Down the east end of Montreal, the navy had a big Manning Depot [naval service headquarters] there across on an island in the St. Lawrence River. And our personnel were getting roughed up by a bunch of east enders, civilians and zoot suiters [young men wearing oversized, highly stylized suits] in Montreal. And on one Saturday night in the summer of 1944, one of our petty officers and his wife was going back over the Jacques Cartier Bridge, back to the base, when they were roughed up by some of these zoot suiters. And when he got back, he reported this to the duty officer, who in turn reported it to the CO [commanding officer] and the CO had had enough of these zoot suiters. So he ordered all the personnel on the base to go out and clean up the streets of Montreal. And they started out in the east end and worked their way right up the main street of Montreal, and anybody in a zoot suit, the navy were stripping them of their zoot suits and everything else.
And there was quite a riot going on; and as I’m walking from the old lower part of Montreal up to my digs on Mountain Street, a policeman stopped me and he said, where have you come from? And he happened to be English-speaking police man and I said, oh, I’ve been out in Saint-Michel, why, what’s up? He said, well, you don’t know about the riots going on? I said, what riots? He said, well, your navy is cleaning up the streets of all zoot suiters. I said, oh my goodness.
Anyways, he said, you get on back to your quarters. And he said, don’t stop, go on. So I’m going up the street to my quarters and just as I arrived, a navy truck drew up and they called to me and called me aboard the truck and put an armband, navy police armband on me and give me a tin helmet and a pick axe; and out I was with a truckload of sailors on patrol, trying to, we were supposed to be shore patrol, trying to stop these fights. And the first place we got to where there was a bunch of zoot suiters, as I came down off the truck, I sort of slipped and I dropped my pick axe and one of these guys had picked up my pick up, one of these zoot suiters, and hit me over the head with it. Luckily, I was wearing a steel helmet, but it pushed it down over my ears, I couldn’t get it off for a few minutes. The next thing I know I heard this guy yelling away and screaming, the fellow behind me had whacked this civilian right across the mouth with his pick axe and sent him flying. And it turned out that this navy chap, he’d been a survivor off one of our ships that had been torpedoed. So he had no love for these zoot suiters at all. But that was a big riot in Montreal on a Saturday night in the summer of, it was in August, I think, of 1944. And do you know, that never got in the press anywhere.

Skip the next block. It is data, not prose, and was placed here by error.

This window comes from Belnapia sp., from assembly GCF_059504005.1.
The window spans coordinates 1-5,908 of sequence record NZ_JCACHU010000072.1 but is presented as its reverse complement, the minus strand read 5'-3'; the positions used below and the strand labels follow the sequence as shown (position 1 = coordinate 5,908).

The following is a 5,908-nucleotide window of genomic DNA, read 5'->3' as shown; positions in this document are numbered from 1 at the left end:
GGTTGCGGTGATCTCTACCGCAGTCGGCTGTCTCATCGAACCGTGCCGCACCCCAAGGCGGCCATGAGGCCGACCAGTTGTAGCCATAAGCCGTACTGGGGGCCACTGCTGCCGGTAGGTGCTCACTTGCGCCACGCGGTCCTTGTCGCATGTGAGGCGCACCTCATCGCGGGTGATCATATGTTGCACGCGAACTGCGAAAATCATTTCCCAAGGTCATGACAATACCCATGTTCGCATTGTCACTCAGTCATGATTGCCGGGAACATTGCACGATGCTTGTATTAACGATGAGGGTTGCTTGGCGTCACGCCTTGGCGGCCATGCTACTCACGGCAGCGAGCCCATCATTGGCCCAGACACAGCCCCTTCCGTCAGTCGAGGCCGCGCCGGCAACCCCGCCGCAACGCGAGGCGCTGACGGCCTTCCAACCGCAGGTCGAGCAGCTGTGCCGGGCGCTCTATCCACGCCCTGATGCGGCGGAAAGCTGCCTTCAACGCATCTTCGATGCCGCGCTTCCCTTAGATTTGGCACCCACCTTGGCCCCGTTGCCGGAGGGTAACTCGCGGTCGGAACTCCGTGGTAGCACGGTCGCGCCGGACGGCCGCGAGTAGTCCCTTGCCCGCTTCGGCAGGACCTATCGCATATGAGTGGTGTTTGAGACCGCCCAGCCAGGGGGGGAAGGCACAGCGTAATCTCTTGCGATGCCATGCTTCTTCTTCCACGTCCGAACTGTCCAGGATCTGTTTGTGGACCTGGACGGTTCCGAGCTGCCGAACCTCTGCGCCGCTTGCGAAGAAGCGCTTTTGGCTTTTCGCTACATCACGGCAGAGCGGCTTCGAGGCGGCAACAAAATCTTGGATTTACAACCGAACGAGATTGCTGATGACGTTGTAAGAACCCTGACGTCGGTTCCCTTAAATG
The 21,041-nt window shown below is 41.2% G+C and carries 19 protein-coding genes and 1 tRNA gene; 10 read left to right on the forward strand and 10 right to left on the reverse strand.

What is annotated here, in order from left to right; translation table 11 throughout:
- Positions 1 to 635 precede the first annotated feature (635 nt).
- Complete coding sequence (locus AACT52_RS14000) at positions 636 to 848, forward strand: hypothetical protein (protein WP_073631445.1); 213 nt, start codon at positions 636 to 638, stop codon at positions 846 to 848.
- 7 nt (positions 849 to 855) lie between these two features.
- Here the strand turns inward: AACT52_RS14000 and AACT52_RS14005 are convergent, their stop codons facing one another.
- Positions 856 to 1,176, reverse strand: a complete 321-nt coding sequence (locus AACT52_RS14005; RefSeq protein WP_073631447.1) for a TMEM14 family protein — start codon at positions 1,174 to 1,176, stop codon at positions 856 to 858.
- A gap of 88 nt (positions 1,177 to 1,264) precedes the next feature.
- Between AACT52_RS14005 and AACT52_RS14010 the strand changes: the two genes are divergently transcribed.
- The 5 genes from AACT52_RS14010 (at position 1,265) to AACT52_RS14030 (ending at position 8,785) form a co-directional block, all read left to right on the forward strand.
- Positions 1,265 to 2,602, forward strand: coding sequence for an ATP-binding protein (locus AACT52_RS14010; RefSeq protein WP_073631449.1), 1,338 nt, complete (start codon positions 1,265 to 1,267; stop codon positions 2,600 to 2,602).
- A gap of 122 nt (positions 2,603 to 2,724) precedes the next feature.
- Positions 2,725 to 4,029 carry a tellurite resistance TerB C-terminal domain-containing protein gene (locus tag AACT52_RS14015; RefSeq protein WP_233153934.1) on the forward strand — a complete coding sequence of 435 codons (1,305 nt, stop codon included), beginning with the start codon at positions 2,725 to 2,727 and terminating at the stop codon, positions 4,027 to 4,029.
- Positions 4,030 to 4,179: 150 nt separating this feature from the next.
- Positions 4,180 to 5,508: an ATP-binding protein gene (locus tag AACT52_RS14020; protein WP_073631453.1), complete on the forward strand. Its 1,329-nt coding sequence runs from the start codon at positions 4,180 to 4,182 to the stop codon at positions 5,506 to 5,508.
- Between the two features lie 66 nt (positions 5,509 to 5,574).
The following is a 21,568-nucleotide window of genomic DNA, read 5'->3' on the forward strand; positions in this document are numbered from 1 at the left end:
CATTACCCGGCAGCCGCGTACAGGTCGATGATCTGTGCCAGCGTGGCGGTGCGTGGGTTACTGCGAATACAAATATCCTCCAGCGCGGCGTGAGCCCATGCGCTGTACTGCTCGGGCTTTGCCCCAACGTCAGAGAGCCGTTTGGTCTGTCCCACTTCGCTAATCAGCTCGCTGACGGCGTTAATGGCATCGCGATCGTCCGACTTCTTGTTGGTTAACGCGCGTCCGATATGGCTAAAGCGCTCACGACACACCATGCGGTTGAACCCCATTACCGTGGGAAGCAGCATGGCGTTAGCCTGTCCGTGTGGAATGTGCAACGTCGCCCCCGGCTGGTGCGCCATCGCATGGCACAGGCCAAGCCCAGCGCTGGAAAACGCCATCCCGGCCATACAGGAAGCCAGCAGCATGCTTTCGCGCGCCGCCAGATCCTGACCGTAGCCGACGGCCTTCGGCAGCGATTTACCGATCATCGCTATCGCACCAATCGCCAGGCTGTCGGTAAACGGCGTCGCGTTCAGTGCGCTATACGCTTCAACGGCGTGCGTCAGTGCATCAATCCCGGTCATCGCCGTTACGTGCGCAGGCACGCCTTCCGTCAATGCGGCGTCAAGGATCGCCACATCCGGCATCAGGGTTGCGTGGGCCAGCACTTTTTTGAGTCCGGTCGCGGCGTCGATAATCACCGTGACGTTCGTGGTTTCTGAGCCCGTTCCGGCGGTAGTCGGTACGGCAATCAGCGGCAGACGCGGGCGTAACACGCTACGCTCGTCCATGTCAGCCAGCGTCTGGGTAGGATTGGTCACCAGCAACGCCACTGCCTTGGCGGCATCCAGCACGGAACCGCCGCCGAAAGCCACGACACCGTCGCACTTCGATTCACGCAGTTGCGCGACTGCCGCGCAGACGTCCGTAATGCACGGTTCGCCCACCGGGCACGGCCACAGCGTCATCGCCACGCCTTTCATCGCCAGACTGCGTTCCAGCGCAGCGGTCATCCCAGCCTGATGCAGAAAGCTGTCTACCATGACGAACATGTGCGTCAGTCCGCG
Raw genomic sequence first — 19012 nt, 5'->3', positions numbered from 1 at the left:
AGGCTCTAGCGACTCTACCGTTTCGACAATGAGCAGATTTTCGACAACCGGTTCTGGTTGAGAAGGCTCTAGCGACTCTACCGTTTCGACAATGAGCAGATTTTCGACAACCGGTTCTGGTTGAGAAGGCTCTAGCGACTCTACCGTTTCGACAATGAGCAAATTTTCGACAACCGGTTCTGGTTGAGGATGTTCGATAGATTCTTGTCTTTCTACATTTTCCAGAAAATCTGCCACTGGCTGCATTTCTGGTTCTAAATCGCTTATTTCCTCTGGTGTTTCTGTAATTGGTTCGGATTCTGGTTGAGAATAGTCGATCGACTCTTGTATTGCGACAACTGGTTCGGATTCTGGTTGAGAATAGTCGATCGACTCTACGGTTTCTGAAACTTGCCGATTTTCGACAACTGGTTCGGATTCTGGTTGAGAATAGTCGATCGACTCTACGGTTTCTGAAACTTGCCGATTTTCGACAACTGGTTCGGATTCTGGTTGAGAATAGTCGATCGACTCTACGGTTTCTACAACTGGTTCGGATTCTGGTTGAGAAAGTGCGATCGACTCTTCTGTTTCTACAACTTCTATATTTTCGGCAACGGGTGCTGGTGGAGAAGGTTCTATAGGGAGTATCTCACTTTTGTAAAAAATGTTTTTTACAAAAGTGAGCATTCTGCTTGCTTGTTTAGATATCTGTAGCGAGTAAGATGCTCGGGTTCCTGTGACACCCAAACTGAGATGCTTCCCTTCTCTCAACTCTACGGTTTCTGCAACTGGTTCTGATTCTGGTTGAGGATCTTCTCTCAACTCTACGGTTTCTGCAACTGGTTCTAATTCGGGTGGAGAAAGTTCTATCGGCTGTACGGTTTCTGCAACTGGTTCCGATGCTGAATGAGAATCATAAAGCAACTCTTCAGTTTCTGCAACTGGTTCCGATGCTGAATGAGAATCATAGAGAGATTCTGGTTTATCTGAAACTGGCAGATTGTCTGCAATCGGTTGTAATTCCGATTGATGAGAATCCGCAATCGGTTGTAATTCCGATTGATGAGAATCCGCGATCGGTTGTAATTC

And navy, all service personnel were banned from Montreal for a week. And the only reason we were allowed out was because we were working right there, but we went to work in the morning and then at night, we had to come back right to our quarters. We weren’t allowed to go out at night or anything else for nearly a week.
And those riots actually spread to the suburbs. At one place, they had a bunch of zoot suiters corralled in a bandstand and they were going to burn the bandstand down. This was how bad it was getting. And one of our navy chaps, standing waiting for a bus, was arrested by the Montreal police for no reason at all. They just arrested him. And we had a warrant officer in charge of the navy shore patrol in Montreal at the time, and somebody had reported this to him. So he went to the police station and he said, release that man and they weren’t going to release him. And they had no charge against, he hadn’t done anything, he was waiting to catch a bus. And it was the warrant office said, right, if that man isn’t appearing before me in five minutes, he says, I’m declaring martial law, which meant the Montreal police would be under the navy shore patrol. That was the last thing they wanted. So, boy, in less than five minutes, our man was released from jail and that was it. But that whole thing was all hushed up. The rest of the people in Canada never did hear about the zoot suit riots of 1944 in Montreal, but that was a vicious night, I’ll tell you.
Interview date: 28 October 2010